Steve Hastings

Steve Hastings is an ecologist who studies the ways in which plants adapt to climate in ecosystems as diverse as the Arctic tundra, chaparral scrub, and deserts. Steve has an undergraduate degree in zoology from the University of Nebraska, a master’s degree in marine science from the College of William and Mary, and a PhD in ecology from CIBNOR, a university in Mexico.



Steve Hastings shares his profound appreciation for the Arctic, emphasizing the dramatic seasonal changes and the unique experiences each season brings. He recalls vivid moments like witnessing a river break free in early spring, observing the synchronous arrival of different bird species, and watching the transformation of the tundra from brown to green with blooming flowers. In the fall, he describes the tundra turning to shades of yellow and orange before snowstorms herald the return of winter. Hastings is particularly struck by the wildlife, recounting a memorable encounter with a herd of caribou in Prudhoe Bay. Beyond the natural wonders, he expresses deep respect for the native people living in the Arctic, highlighting their enduring traditions and subsistence activities. He mentions the significance of whale hunting and the dangerous yet essential practice of ice fishing, illustrating the resilience and cultural richness of the Arctic inhabitants. Hastings’ reflections convey a deep connection to both the dramatic natural environment and the resilient communities of the Arctic.

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Steve Hastings recounts a harrowing experience during a flight from Prudhoe Bay. While waiting for a trailer’s brakes to be fixed, he received a call about a minor incident involving a propeller strike caused by a box left on the runway. Later, as he was about to board his flight, he chose a seat behind the wing rather than in the co-pilot seat. During the flight, the plane stalled after taking off due to the landing gear being retracted, leading to a crash. Hastings, who had been reading a book, found himself in the midst of a cockpit fire following the crash. He miraculously survived with minor burns and crushed vertebrae. The accident left him hospitalized for several months, during which he spent quality time reading and bonding with his elderly parents. Despite the trauma, Hastings continued to fly but experienced anxiety during turbulence, particularly on longer flights. His story is a testament to both the fragility of life and the unexpected turns it can take.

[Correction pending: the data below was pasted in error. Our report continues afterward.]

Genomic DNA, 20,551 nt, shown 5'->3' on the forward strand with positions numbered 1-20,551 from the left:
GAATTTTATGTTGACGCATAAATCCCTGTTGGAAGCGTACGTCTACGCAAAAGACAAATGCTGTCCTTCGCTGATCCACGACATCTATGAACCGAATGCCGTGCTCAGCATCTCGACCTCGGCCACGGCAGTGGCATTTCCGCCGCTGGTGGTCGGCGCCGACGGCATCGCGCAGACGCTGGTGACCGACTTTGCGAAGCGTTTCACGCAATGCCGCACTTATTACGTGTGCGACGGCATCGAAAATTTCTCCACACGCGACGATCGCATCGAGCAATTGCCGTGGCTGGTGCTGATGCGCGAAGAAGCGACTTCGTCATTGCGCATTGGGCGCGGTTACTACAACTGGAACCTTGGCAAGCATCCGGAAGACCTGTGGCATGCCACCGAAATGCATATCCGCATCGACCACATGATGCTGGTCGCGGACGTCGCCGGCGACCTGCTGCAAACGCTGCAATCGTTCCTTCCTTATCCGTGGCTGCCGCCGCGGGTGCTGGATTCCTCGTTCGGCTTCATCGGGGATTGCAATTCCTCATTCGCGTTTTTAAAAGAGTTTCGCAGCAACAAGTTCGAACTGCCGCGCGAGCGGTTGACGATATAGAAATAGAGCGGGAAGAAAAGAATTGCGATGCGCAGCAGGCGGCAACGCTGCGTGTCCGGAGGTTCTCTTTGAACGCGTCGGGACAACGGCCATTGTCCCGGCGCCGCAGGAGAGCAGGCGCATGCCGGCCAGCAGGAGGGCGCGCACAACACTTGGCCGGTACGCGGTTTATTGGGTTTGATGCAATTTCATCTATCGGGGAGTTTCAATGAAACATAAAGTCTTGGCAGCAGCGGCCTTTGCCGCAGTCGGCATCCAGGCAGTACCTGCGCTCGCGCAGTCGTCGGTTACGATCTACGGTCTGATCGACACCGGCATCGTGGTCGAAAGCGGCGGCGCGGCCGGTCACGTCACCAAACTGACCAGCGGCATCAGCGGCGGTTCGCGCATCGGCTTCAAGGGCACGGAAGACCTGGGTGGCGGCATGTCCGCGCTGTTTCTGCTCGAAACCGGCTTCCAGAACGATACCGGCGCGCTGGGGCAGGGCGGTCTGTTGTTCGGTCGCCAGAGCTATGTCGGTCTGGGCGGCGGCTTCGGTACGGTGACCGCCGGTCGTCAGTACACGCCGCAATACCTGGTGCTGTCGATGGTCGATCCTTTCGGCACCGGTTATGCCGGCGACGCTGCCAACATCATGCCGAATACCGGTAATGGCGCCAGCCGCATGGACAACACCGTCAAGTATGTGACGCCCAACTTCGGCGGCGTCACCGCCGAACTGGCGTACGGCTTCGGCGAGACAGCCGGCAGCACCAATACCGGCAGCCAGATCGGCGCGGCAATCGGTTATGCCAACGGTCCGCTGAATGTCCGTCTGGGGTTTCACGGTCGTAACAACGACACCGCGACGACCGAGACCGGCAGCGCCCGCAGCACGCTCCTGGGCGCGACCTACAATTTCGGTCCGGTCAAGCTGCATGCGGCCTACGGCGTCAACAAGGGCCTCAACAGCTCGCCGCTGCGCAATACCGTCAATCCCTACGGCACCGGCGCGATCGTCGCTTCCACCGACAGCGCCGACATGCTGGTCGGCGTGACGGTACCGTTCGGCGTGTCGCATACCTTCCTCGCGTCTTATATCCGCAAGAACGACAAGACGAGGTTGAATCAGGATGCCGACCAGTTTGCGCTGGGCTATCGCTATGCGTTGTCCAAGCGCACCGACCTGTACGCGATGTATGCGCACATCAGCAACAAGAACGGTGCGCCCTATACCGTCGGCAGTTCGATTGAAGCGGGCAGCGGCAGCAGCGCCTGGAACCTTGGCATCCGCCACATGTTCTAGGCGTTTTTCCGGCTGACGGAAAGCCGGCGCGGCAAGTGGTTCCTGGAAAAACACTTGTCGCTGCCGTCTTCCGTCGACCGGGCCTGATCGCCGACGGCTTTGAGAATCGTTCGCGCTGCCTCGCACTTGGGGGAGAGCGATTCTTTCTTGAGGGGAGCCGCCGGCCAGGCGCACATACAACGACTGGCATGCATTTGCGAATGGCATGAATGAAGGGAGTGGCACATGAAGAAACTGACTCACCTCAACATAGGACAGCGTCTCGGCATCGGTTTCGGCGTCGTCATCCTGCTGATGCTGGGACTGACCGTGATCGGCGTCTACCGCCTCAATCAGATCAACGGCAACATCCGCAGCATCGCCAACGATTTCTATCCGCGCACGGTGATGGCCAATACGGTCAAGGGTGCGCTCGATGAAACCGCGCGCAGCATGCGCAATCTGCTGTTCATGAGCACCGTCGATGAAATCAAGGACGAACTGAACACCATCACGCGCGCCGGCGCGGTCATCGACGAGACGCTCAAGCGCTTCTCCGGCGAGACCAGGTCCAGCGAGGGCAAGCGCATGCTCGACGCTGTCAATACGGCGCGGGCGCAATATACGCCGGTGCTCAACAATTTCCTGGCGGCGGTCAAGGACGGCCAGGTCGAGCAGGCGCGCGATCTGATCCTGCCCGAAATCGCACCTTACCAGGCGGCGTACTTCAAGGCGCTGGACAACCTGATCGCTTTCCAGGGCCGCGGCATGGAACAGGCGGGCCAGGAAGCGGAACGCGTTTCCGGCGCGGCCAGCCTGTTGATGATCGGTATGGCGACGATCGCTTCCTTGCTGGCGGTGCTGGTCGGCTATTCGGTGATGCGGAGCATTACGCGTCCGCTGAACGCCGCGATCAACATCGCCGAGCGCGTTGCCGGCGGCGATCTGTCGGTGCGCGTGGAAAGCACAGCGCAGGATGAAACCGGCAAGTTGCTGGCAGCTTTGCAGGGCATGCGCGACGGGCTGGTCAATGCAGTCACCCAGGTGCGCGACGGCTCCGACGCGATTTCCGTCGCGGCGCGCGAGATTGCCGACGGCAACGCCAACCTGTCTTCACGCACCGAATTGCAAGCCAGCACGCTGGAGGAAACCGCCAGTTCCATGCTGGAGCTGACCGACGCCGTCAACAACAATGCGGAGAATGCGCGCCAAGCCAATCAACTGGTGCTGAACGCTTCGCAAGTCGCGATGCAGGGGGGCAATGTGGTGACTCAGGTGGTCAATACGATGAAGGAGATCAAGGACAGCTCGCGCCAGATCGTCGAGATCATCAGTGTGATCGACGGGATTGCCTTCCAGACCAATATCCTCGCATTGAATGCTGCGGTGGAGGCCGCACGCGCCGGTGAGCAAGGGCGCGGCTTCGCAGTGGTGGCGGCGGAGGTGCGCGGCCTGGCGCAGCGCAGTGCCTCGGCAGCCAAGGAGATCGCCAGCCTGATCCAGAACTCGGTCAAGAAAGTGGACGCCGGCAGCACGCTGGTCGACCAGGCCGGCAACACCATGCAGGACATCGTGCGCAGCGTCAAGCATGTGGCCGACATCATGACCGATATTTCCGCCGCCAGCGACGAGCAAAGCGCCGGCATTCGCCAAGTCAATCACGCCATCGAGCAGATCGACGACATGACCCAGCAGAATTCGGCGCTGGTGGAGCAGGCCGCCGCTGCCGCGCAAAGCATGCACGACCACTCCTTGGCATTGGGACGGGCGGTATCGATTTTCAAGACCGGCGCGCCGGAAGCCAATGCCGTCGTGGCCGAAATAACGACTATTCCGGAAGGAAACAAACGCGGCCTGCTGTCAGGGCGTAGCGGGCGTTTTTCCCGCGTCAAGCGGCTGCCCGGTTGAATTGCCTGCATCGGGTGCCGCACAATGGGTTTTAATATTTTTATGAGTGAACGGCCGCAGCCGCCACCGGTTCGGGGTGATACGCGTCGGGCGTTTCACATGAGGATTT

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Steve Hastings shares his extensive experience in Arctic research and logistics. Initially joining San Diego State University in 1980 for Arctic research, he later worked for Polar Field Services, providing logistics for NSF Arctic research across Greenland, Canada, Russia, and the United States. His early work in 1984 focused on studying elevated CO2’s effects on the Arctic tundra, where he encountered unexpected results challenging prevailing hypotheses. His research showed that instead of being a CO2 sink, the tundra was releasing more carbon than it absorbed, leading to significant contributions to the scientific understanding of climate change impacts. In 1990, he shifted to logistics, facilitating research activities in Barrow, Alaska, and interacting with a diverse range of scientists. These scientists, dedicated to their work despite harsh conditions, study various aspects of the Arctic environment, from wildlife to oceanography. Hastings highlights the community engagement in research, particularly in archaeology, where local students gain insights into their cultural heritage. His narrative underscores the dynamic and interdisciplinary nature of Arctic research and its profound implications.

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